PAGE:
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Rocketing to success

QMC student Beatrice Fordham Duncan holding a graduation certificate from the CASE Space School with a representative from the organisation.
Beatrice Fordham Duncan with a graduation certificate from the CASE Space School with a representative from the organisation.

Nine Middle and Senior School students went on a journey to the stars in the summer holidays as part of the CASE Space School.

The CASE Space School was offered to students in New Zealand and Australia as part of a relationship with the Alliance of Girls’ Schools Australasia. As part of the adventure, girls visited the NASA headquarters in Houston, where they were encouraged to learn how to take on the changes in technology and science as they move into their careers.

Most of the QMC participants applied in March 2018. “I applied because I thought the topic of space and astronomy was really interesting and it was a great opportunity to try something new,” Year 12 student Isabella Eftimov says.

Year 10 student Beatrice Fordham Duncan received a scholarship for the Space School through AGSA. “I think it’s really important that girls are given the opportunity to do things like this, in space and science.”

Beatrice, Ishta Khot and Isabelle Moult attended the Junior Programme. Isabella, Samantha Brown, Julia Kemmitt, Sophia Hallum Clarke, Lucy Jeffries and Madeleine Railton attended the Senior Programme.

“We were given a tram tour around the NASA Space Center, and it was especially cool to see Mission Control as part of that,” Beatrice says.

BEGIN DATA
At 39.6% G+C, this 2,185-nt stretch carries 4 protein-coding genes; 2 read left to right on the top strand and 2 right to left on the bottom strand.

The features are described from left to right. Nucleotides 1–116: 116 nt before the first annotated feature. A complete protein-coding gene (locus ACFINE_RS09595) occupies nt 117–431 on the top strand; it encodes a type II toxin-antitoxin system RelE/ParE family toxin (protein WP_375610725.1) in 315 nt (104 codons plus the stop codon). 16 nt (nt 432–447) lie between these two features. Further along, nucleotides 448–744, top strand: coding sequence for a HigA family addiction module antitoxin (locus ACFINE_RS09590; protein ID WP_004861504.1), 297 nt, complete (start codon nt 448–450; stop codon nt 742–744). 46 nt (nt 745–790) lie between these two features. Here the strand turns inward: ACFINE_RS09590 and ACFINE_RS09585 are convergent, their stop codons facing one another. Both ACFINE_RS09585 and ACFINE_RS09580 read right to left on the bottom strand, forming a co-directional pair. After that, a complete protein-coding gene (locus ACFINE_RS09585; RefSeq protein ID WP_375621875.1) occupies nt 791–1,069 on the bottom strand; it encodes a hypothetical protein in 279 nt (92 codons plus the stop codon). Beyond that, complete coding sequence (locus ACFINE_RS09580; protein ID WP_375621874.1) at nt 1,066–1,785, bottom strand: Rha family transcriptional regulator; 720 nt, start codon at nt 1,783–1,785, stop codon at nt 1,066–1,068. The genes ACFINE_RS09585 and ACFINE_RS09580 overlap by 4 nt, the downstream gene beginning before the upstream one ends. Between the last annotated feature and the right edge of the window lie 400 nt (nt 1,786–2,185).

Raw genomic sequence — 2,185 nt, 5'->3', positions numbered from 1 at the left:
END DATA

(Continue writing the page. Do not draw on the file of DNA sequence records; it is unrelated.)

Although the trip was “amazing”, it was not without its challenges. As part of the Senior Programme, students competed in ChallengeX.

“We were put into groups and had to come up with ideas for futuristic aspects of space,” Isabella explains. “My group worked on a space tourism company for the moon. We didn’t have a lot of time to come up with our ideas for our presentation. It meant that we all had to work really hard together to ensure we made our project the best we could.”

Year 12 student Lucy Jeffries’ team went through to the next round of their challenge and presented their ideas to NASA astronauts.

“This was very daunting but an amazing opportunity to showcase our ideas and show what we learnt over the course,” Lucy says.

The students were quick to recommend the programme to other girls with an interest in science and space.

“You have to be prepared to work really hard, but it’s a once-in-a-lifetime experience and it’s all worth it,” Lucy says.